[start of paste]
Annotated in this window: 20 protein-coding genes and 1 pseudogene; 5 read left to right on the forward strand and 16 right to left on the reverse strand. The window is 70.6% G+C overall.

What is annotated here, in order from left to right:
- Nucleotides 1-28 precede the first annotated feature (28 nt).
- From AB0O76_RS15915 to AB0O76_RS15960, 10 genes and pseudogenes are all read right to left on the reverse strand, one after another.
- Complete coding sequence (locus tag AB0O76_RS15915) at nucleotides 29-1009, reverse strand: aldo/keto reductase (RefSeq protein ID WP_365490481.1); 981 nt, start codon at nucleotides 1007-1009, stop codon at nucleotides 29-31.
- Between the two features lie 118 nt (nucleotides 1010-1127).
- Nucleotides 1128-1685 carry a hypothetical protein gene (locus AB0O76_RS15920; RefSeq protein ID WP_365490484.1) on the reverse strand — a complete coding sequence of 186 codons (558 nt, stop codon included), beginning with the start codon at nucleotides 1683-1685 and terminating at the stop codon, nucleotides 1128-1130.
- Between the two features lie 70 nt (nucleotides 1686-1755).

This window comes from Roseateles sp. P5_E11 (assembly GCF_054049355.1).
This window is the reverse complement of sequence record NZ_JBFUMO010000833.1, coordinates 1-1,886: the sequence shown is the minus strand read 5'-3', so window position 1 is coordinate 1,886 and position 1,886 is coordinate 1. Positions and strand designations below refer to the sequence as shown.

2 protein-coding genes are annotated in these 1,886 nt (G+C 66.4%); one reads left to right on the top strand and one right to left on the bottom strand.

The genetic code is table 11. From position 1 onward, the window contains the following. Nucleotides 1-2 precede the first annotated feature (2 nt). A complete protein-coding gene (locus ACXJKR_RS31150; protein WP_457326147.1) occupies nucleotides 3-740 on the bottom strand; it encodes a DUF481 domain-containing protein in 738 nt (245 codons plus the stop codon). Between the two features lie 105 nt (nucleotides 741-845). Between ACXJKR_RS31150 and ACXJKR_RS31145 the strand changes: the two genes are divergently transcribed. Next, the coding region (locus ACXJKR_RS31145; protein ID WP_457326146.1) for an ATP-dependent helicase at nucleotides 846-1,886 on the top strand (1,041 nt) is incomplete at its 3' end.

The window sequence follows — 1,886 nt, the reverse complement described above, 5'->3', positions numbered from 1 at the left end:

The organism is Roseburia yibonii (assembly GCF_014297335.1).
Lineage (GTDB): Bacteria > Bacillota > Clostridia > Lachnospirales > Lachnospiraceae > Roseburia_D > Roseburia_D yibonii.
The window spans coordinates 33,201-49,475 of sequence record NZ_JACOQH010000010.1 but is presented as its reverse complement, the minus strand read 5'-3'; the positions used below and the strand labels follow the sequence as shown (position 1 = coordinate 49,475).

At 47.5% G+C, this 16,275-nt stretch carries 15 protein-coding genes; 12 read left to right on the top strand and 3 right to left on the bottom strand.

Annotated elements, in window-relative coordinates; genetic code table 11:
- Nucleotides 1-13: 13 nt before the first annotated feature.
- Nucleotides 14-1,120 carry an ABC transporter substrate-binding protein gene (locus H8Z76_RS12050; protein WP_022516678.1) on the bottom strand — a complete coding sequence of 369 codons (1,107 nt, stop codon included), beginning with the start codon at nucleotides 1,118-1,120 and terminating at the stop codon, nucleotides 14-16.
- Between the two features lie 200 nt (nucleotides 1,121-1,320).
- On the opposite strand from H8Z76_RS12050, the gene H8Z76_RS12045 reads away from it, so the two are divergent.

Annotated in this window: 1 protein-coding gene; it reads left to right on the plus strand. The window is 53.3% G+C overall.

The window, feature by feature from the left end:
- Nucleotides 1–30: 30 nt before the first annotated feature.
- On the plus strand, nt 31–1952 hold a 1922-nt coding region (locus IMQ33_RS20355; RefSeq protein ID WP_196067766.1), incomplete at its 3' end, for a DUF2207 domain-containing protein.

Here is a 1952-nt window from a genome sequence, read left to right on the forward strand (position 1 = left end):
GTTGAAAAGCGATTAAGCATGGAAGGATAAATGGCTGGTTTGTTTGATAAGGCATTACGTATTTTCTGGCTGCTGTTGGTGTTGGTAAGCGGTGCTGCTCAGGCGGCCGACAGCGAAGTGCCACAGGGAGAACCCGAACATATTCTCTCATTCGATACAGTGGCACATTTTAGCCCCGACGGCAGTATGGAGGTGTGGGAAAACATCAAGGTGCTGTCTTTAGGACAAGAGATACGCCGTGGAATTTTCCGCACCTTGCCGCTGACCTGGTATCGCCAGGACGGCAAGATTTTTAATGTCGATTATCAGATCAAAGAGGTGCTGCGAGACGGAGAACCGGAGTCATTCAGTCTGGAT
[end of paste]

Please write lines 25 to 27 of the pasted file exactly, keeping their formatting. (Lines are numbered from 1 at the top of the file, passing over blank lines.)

- Nucleotides 1–30: 30 nt before the first annotated feature.
- On the plus strand, nt 31–1952 hold a 1922-nt coding region (locus IMQ33_RS20355; RefSeq protein ID WP_196067766.1), incomplete at its 3' end, for a DUF2207 domain-containing protein.

Here is a 1952-nt window from a genome sequence, read left to right on the forward strand (position 1 = left end):